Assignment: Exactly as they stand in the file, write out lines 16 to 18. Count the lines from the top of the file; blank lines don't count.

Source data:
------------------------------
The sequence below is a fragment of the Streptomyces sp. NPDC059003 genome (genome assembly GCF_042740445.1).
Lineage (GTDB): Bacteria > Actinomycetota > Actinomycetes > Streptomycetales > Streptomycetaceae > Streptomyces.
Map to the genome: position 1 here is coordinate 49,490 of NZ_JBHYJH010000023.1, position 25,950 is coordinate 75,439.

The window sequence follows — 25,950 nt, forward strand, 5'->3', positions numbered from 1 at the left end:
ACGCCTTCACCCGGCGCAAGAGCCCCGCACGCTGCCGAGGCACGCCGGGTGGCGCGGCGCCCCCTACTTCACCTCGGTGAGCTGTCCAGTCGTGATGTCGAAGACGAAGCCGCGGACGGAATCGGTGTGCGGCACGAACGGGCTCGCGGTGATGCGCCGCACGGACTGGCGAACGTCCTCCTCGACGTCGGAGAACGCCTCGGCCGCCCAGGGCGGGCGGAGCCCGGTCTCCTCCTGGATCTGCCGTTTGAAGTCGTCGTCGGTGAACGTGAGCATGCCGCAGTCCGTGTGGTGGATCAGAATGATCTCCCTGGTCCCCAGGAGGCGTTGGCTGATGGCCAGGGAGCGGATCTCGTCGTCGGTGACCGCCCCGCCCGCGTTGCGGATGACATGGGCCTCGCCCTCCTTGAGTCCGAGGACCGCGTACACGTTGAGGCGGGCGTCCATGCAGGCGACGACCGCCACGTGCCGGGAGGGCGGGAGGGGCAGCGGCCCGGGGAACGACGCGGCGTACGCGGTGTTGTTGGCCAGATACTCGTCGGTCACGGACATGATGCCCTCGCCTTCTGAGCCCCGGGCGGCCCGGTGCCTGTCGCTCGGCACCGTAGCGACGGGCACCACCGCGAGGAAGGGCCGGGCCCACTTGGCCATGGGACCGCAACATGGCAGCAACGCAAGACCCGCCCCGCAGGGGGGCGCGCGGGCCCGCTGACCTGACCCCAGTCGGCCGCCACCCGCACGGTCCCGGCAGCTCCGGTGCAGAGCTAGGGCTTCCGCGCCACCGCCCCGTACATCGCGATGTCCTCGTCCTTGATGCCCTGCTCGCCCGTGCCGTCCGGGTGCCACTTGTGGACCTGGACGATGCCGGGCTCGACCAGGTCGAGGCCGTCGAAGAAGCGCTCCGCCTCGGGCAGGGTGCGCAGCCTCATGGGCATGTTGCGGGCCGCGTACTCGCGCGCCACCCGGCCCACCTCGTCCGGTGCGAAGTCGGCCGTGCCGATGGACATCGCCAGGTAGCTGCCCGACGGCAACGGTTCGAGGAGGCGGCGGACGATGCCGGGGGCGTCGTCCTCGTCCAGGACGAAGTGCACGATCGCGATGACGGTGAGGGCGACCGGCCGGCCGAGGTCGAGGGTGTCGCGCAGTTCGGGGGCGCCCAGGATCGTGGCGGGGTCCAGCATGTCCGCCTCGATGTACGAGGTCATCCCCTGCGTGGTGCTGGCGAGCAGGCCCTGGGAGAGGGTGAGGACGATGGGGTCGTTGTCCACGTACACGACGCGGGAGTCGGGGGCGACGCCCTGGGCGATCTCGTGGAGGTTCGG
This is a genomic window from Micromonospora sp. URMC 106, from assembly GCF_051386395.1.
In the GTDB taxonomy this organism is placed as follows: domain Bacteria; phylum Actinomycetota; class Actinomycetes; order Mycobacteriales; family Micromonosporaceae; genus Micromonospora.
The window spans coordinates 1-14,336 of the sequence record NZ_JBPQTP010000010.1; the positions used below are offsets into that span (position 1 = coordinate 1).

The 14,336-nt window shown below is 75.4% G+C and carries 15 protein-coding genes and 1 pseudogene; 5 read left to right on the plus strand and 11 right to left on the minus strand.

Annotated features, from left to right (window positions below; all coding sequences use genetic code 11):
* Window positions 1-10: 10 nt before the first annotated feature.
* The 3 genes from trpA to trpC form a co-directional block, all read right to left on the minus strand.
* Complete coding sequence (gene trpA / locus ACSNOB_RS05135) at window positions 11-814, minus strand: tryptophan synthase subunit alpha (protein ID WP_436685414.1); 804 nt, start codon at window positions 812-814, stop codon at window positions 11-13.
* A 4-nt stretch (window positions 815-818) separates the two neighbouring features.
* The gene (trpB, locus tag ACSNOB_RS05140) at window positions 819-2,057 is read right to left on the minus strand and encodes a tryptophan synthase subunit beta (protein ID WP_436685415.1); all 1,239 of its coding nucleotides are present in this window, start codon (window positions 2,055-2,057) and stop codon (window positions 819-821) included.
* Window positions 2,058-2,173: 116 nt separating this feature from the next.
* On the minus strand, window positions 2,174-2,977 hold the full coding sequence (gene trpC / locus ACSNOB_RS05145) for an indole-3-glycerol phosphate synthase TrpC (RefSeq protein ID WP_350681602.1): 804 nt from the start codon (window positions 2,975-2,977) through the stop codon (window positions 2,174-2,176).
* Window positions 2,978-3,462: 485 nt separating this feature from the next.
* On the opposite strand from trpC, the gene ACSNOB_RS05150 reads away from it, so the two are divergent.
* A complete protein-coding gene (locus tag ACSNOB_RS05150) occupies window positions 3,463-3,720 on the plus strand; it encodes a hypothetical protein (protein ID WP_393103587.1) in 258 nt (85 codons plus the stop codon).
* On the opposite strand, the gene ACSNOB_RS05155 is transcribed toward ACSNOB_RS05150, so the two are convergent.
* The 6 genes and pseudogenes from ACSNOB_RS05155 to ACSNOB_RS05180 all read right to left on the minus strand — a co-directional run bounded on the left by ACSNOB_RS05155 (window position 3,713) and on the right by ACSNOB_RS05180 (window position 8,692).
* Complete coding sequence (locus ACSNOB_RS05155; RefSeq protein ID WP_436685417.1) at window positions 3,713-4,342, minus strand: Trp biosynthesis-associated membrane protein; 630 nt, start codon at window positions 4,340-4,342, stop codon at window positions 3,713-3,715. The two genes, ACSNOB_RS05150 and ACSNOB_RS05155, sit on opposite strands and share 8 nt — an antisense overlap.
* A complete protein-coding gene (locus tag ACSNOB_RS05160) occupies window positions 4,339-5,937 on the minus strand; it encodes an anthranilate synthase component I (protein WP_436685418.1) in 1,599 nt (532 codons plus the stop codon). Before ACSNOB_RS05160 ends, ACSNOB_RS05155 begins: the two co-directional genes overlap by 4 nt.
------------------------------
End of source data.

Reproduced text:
* Window positions 2,058-2,173: 116 nt separating this feature from the next.
* On the minus strand, window positions 2,174-2,977 hold the full coding sequence (gene trpC / locus ACSNOB_RS05145) for an indole-3-glycerol phosphate synthase TrpC (RefSeq protein ID WP_350681602.1): 804 nt from the start codon (window positions 2,975-2,977) through the stop codon (window positions 2,174-2,176).
* Window positions 2,978-3,462: 485 nt separating this feature from the next.